The Grand Duke, when in Edinburgh, having been desirous to be informed of the nature of the extensive buildings which are now carrying on on the Calton Hill, and in other places in this city, Mr Elliot, at the Lord Advocate's request, had the honour to 'wait on his Imperial Highness with his drawings of the Regent's Bridge, the New Jail, the County Buildings, and the Chapel in York Place. The Grand Duke directed these plans to be left with him for minute consideration, and, before his departure, was politely pleased to send the following


"The Grand Duke, through Sir William Congreve, thanks Mr Elliot for the gratifi'cation he has afforded him in the perusal of the drawings of the works which are now going on under his direction in Edinburgh. The drawings have enabled him to form a correct idea of the magnificence of those works, which, when finished, will do the greatest credit to all parties concerned."

His Imperial Highness, previous to his -departure from the Royal Hotel, made a present of £.10 to the serjeant of the 92d Highlanders, who had attended him as orderly during his residence in this capital; at the same time took down his name, and shook hands with him at parting, an example which was immediately followed by all the gentlemen of his suite. He presented a like sum of £.10 to the non-commissioned officers and privates of the grenadier company of that corps, who had been on guard over him during the week, and ex

pressed himself much pleased with their appearance and conduct.


The Parliamentary Commissioners, consisting of the Right Honourable the Lord President, the Lord Justice Clerk, the Lord Chief Baron, the Lord Chief Commissioner, the Lord Advocate, the Right Hon. the Lord Provost, William Dundas, Esq. M. P. Sir John Marjoribanks, of Lees, Bart. Hugh Warrender, Esq. the very Rev. Principal Baird, and Andrew Duncan, jun. M. D. appointed to manage the yearly grant of £10,000 voted by Parliament to be laid out in finishing the College of Edinburgh, met on Wednesday the 4th December in order to receive plans and specifications for the completion of the building. The plan of Mr William Playfair being adopted, the prize of 100 guineas was adjudged to that gentleman. The second prize of 80 guineas was awarded to Mr Burn. Accord

ing to Mr Playfair's plan, we understand that the exterior of the building, as originally planned by Adams, is to be retained, with very little alteration; but there will be a total departure from the internal arrangements. The southern side of the quadrangle is to be occupied almost entirely by the Library, which will be 190 feet long, and one of the most elegant rooms in the kingdom. The western side is to be appropriated to the Museum, and the other two sides are to be occupied chiefly as Class


The original proposal of accommodating the Professors with houses in the College, is entirely abandoned. We underture, which will be a lasting monument of stand the whole of this magnificent structhe national taste, will be completed in six or seven years.


It is generally known, that in the course of last year notices were given by the assessors of taxes to the shopkeepers of this city, that, in future, shops and warehouses were to be made liable to the house tax. This proceeding excited, as might have been expected, very general surprise, and, as the universal impression seemed to be, that the act afforded no ground for this extension of the tax, it was resolved by the parties interested, to resist, by every lawful means, this demand, as an illegal exaction.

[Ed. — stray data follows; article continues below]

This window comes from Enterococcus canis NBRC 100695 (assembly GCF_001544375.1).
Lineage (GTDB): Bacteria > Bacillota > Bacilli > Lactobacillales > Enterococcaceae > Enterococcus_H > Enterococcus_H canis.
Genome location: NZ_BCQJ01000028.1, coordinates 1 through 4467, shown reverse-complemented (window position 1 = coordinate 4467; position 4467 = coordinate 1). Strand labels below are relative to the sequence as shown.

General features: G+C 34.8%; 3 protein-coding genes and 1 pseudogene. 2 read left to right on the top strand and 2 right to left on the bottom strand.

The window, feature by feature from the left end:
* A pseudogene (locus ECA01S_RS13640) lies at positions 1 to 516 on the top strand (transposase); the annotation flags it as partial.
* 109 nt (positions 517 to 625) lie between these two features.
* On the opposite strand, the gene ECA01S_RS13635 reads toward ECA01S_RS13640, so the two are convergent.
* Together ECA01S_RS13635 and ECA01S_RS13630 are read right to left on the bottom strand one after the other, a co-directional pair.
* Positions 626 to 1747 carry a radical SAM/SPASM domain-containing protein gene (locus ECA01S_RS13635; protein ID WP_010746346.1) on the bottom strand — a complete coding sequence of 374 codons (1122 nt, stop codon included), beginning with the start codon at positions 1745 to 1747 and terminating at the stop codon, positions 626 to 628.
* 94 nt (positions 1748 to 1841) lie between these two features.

The case of Mr Andrew Mellis, who has a shop on the South Bridge, was accordingly selected to be tried, and the cause being brought before the City and County Commissioners, was decided against the Crown. The Solicitor having appealed to the Barons

of Exchequer, the case was, on the 20th December, decided in favour of Mr Andrew Mellis; the Barons having affirmed the judgment of the inferior Courts.



The measure adopted in Edinburgh, as stated in our last Number, of a general subscription, in behalf of workmen suffering from the general depression of trade and commerce, has been followed in almost every town in Scotland, and in general the subscriptions have been liberal. In the course of this month, the committee of management in Edinburgh have had in their employment upwards of 1600 men. The wages were at first one shilling per day, besides an allowance of soup and meal to those who have families; but in consequence of the immense number of applicants, the committee have been obliged to reduce them to five shillings per week. The workmen are employed on the Calton Hill, Burntsfield Links, and in the North Loch. The improvements in progress are as follow: On the Calten Hill, forming serpen tine walks, &c. to the Observatory, and Nelson's Monument, and making a spacious promenade round the hill, with an easy communication to the Regent's Road; for the embellishment of this promenade Bailie Henderson has subscribed 500 plants, and provided a quantity of working imple. ments at prime cost. In the North Loch, the men are sloping the bank on the south side eastward of the mound; are to form the whole into a bleaching-green, sink wells, &c.; and in Burntsfield-links they are levelling and enlarging the Golf-ground. Nearly £.7000, including £1000 from the Prince Regent, has been subscribed already in Edinburgh; in addition to which, Mr Allan has subscribed £.1000, the city of Edinburgh £.1000, and Heriot's Hospital, £1000, to be applied in making the Parlia mentary Road from Picardy Place, to com municate with the London Road, near Piershill barracks, which undertaking will, it is expected, be speedily commenced. The committee, by an application to Government, have obtained the use of a number of wheel-barrows, spades, &c. which were collected at the time of a threatened invasion, and afterwards deposited in the Ordnance stores in the Castle.